The following extract forms were created by Dr. George Ryskamp, JD, AG. These particular forms are designed to be used for Spanish research; however, they can help in other research areas, such as Italy, France, Portugal, etc. Click on the type of record form you would like to use and print it for your own files.

Birth/Baptism Extract Form

Marriage Extract Form

Death/Burial Extract Form

These forms are designed to help you quickly analyze and organize your documents. They can become a personal index for your family records.

Locating Civil Registration Records[edit | edit source]

Online Collections in FamilySearch Historical Records[edit | edit source]

There is a listing of all records collections available on The listing below might be out of date, so if you do not find your state, be sure to check this link.

Records in the FamilySearch Collection[edit | edit source]

The Family History Library has microfilmed the civil registration records of thousands of municipios throughout Mexico. These records are listed in the FamilySearch Catalog.

Civil registration for the states of Sinaloa, and Tabasco have not been microfilmed. Campeche records are very incomplete through 1930 because most records were destroyed; most the records of Tabasco were burned; Morelos has some missing records; and some of the records of Quintana Roo were microfilmed in Yucatán.

For the states that kept records on a municipio or municipality level, you will need to know the town where your family lived and to which municipio the town belonged. A gazetteer will help you find the municipio level for your town.

Some municipios are small and therefore only have one civil registration office, but there are other larger municipios that have several sub civil registration offices that report to the main municipio office.

The specific holdings of the Family History Library are listed in the FamilySearch Catalog. To find civil registration records, search in the "Locality" section of the FamilySearch Catalog under:




The library’s collection continues to grow as new records are microfilmed and added to the collection from numerous sources. Do not give up if records are not yet available. The FamilySearch Catalog is updated periodically, so check it occasionally for the records you need.

Writing for Civil Registration Certificates[edit | edit source]

Civil registration records are kept by all the states on a municipio level. The exceptions are the states of Guerrero and Oaxaca, where the records are recorded by the municipio but are archived on a district level, and the Distrito Federal (Federal District), where they are kept in delegations. Because of this, it is difficult to obtain records from these two states and the Federal District. In these three instances, as well as in the rest of the nation, the populace still registered in their local civil registration offices, from which the records were sent to the municipio office, district office, or delegation office. If you know the town where your family lived, you should be able to find the local civil registration office.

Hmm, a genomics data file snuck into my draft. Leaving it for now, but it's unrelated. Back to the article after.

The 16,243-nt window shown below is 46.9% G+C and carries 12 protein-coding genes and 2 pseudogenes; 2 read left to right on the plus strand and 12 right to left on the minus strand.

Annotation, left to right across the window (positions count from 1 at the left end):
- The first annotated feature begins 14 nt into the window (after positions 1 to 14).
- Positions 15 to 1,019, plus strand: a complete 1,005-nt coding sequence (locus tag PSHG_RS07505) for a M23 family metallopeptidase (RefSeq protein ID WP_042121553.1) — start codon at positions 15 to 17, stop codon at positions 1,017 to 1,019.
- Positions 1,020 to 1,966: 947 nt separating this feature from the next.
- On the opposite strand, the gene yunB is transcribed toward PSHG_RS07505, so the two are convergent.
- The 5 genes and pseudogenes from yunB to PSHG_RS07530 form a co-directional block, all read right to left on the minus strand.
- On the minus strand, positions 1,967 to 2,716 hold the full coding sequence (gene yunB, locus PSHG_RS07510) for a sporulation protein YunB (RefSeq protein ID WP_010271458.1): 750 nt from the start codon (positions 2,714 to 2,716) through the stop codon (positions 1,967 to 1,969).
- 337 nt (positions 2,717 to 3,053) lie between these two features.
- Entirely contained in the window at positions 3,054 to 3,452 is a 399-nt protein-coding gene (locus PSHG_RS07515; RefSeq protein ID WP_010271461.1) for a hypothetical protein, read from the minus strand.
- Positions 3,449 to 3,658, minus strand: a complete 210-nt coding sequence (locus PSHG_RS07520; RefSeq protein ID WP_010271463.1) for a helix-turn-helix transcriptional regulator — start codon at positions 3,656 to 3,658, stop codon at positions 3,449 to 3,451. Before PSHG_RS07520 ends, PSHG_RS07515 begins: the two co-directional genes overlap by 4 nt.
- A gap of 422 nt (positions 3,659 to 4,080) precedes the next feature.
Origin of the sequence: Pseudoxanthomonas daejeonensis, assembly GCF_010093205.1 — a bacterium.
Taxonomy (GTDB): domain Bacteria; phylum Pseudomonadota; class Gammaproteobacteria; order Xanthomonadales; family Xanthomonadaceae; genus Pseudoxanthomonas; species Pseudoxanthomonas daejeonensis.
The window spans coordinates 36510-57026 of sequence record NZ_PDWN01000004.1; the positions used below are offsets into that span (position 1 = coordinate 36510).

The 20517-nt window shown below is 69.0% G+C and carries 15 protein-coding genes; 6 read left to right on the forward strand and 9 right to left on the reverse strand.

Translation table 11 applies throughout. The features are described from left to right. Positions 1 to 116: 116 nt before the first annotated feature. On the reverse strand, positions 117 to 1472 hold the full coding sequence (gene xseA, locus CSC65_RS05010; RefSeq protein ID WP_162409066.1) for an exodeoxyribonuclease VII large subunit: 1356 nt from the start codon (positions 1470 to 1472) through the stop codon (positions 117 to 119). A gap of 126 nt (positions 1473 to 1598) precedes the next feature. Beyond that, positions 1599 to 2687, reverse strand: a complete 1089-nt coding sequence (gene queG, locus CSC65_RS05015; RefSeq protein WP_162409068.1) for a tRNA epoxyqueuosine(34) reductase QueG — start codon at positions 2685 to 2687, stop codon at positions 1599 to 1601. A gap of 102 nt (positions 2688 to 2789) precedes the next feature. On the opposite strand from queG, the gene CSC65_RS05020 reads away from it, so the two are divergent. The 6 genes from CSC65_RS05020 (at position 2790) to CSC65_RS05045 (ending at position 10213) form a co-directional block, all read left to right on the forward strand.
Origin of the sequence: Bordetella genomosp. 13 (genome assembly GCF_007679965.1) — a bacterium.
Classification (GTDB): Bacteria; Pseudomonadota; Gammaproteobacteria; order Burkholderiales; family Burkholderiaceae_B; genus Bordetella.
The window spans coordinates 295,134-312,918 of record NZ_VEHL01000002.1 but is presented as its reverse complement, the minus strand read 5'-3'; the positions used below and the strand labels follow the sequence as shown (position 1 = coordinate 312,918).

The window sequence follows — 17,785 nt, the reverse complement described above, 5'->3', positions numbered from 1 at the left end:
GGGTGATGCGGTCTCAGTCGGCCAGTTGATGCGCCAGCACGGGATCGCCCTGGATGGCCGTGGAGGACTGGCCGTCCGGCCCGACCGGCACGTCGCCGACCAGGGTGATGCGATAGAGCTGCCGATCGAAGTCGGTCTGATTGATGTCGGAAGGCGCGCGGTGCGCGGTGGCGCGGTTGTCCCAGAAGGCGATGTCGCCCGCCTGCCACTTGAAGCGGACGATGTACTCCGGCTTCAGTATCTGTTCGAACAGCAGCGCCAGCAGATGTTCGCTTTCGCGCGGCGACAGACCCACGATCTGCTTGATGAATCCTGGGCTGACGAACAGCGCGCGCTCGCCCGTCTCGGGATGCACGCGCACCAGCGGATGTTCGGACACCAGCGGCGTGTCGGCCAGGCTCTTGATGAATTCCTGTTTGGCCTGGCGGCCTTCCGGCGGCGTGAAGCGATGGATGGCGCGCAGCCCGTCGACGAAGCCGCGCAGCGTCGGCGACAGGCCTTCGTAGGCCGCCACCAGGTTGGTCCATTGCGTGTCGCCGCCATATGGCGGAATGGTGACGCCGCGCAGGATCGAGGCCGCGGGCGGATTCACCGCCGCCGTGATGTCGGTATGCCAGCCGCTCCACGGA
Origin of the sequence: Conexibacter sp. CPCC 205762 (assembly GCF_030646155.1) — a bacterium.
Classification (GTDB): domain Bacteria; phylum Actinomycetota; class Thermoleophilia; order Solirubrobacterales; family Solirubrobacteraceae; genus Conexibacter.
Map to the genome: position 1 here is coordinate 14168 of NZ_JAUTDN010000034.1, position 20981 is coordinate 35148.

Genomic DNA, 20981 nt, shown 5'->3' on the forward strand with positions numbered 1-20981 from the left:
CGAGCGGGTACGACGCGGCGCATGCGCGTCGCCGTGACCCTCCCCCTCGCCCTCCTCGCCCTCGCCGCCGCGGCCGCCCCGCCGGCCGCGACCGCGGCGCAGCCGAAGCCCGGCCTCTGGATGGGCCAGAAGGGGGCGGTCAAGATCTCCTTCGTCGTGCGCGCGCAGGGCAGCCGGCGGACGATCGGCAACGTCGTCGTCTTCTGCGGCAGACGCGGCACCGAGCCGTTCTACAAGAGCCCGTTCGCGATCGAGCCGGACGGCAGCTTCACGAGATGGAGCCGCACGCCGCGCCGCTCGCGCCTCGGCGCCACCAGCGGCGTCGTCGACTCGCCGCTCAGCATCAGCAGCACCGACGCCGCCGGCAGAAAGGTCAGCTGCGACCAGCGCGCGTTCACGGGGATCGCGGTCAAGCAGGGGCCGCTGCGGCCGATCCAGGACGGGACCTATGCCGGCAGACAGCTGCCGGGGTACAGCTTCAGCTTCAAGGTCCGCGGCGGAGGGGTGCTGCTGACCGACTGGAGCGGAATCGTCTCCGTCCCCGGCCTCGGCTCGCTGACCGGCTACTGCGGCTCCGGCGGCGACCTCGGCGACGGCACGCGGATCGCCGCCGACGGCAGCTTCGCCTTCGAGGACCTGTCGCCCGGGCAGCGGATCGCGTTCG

Each state now has a central civil registration office to which you can write for information. Birth, marriage, and death records may be obtained by contacting or visiting local civil registration offices and state civil archives in Mexico. To protect the rights of privacy of living persons, most records with current information have restrictions on their use and access. The present location of records depends on whether local offices have sent their records to the higher jurisdiction. Most recent records will be found in the local civil registration offices. Older records may be found in the municipio or state archive. An online source for Civil Registry

You may obtain copies of civil registration records in Mexico by writing to the local civil registry in the municipio. However, some archives will not send photocopies, and some will also ask for power of attorney to receive a certificate of an individual other than the correspondent. Civil officials will generally answer correspondence in Spanish. Your request may be forwarded if the records have been sent to state archives. Relatives are allowed to request recent records for genealogy purposes.

State Offices for Civil Registration[edit | edit source]

Addresses for central state offices can be found in these articles:

Local Civil Registrars[edit | edit source]

You can also write to local offices, using this address as a guide, replacing the information in parentheses:

Oficino del Registro Civil
(postal code), (city), (state)

How to Write the Letter[edit | edit source]

Write your request in Spanish whenever possible. For writing your letter in Spanish, use the translated questions and phrases in this Spanish Letter-writing Guide.
Send the following:

  • Money for the search fee, usually $10.00
  • Full name and the sex of the ancestor sought
  • Names of the ancestor’s parents, if known
  • Approximate date and place of the event
  • Your relationship to the ancestor
  • Reason for the request (family history, medical, and so on)
  • Request for a photocopy of the complete original record

Search Strategies[edit | edit source]

To effectively use civil records, follow these steps:

  1. Search for the relative or ancestor you have selected. When you find the person’s birth record, search for the births of his or her brothers and sisters.
  2. Search for the marriage of his or her parents. The marriage record will often give you information that leads to the parents’ birth record.
  3. Estimate the parents’ age and search for their birth records.
  4. Repeat the process for both the father and mother.
  5. If earlier generations are not in the record, search neighboring municipios.
  6. Search the death records for all family members.